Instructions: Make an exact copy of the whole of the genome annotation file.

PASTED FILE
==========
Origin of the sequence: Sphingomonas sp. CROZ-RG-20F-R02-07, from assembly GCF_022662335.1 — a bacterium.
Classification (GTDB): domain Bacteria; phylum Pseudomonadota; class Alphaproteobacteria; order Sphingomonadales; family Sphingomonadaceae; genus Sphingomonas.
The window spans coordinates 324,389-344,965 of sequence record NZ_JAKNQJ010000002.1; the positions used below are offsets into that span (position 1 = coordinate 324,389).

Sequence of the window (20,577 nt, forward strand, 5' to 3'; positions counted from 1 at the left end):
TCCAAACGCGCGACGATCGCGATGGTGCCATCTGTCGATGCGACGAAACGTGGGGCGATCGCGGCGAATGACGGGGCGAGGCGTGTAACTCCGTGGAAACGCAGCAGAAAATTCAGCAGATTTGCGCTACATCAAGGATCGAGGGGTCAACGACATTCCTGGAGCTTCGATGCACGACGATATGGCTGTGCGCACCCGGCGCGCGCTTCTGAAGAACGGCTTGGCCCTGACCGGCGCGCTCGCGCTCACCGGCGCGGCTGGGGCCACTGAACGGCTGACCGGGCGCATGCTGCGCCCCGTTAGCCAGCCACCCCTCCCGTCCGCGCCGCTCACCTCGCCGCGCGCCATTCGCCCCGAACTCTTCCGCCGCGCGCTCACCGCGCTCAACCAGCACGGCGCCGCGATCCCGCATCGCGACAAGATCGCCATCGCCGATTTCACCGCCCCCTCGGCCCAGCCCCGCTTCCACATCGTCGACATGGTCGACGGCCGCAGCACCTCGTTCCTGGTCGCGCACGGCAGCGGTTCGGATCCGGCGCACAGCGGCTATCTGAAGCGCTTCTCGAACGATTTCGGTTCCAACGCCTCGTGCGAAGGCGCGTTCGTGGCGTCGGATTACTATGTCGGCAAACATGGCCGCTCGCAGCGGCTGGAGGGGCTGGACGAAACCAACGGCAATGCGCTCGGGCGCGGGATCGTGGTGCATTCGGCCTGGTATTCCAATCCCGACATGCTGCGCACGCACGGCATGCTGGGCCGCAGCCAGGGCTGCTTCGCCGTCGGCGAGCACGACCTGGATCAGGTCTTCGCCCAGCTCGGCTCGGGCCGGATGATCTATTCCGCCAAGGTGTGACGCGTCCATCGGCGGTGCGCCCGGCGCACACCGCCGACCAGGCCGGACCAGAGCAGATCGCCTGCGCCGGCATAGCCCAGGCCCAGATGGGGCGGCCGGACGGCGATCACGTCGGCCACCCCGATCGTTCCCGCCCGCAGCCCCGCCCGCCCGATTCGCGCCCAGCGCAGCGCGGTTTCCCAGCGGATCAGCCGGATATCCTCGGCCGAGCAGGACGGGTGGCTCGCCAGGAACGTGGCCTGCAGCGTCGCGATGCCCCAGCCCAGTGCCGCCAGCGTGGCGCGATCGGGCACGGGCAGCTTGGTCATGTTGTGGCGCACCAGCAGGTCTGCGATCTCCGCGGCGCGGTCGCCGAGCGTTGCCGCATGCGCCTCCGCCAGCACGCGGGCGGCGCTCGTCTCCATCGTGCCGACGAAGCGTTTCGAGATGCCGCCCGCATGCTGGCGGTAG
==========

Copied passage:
Origin of the sequence: Sphingomonas sp. CROZ-RG-20F-R02-07, from assembly GCF_022662335.1 — a bacterium.
Classification (GTDB): domain Bacteria; phylum Pseudomonadota; class Alphaproteobacteria; order Sphingomonadales; family Sphingomonadaceae; genus Sphingomonas.
The window spans coordinates 324,389-344,965 of sequence record NZ_JAKNQJ010000002.1; the positions used below are offsets into that span (position 1 = coordinate 324,389).

Sequence of the window (20,577 nt, forward strand, 5' to 3'; positions counted from 1 at the left end):
TCCAAACGCGCGACGATCGCGATGGTGCCATCTGTCGATGCGACGAAACGTGGGGCGATCGCGGCGAATGACGGGGCGAGGCGTGTAACTCCGTGGAAACGCAGCAGAAAATTCAGCAGATTTGCGCTACATCAAGGATCGAGGGGTCAACGACATTCCTGGAGCTTCGATGCACGACGATATGGCTGTGCGCACCCGGCGCGCGCTTCTGAAGAACGGCTTGGCCCTGACCGGCGCGCTCGCGCTCACCGGCGCGGCTGGGGCCACTGAACGGCTGACCGGGCGCATGCTGCGCCCCGTTAGCCAGCCACCCCTCCCGTCCGCGCCGCTCACCTCGCCGCGCGCCATTCGCCCCGAACTCTTCCGCCGCGCGCTCACCGCGCTCAACCAGCACGGCGCCGCGATCCCGCATCGCGACAAGATCGCCATCGCCGATTTCACCGCCCCCTCGGCCCAGCCCCGCTTCCACATCGTCGACATGGTCGACGGCCGCAGCACCTCGTTCCTGGTCGCGCACGGCAGCGGTTCGGATCCGGCGCACAGCGGCTATCTGAAGCGCTTCTCGAACGATTTCGGTTCCAACGCCTCGTGCGAAGGCGCGTTCGTGGCGTCGGATTACTATGTCGGCAAACATGGCCGCTCGCAGCGGCTGGAGGGGCTGGACGAAACCAACGGCAATGCGCTCGGGCGCGGGATCGTGGTGCATTCGGCCTGGTATTCCAATCCCGACATGCTGCGCACGCACGGCATGCTGGGCCGCAGCCAGGGCTGCTTCGCCGTCGGCGAGCACGACCTGGATCAGGTCTTCGCCCAGCTCGGCTCGGGCCGGATGATCTATTCCGCCAAGGTGTGACGCGTCCATCGGCGGTGCGCCCGGCGCACACCGCCGACCAGGCCGGACCAGAGCAGATCGCCTGCGCCGGCATAGCCCAGGCCCAGATGGGGCGGCCGGACGGCGATCACGTCGGCCACCCCGATCGTTCCCGCCCGCAGCCCCGCCCGCCCGATTCGCGCCCAGCGCAGCGCGGTTTCCCAGCGGATCAGCCGGATATCCTCGGCCGAGCAGGACGGGTGGCTCGCCAGGAACGTGGCCTGCAGCGTCGCGATGCCCCAGCCCAGTGCCGCCAGCGTGGCGCGATCGGGCACGGGCAGCTTGGTCATGTTGTGGCGCACCAGCAGGTCTGCGATCTCCGCGGCGCGGTCGCCGAGCGTTGCCGCATGCGCCTCCGCCAGCACGCGGGCGGCGCTCGTCTCCATCGTGCCGACGAAGCGTTTCGAGATGCCGCCCGCATGCTGGCGGTAG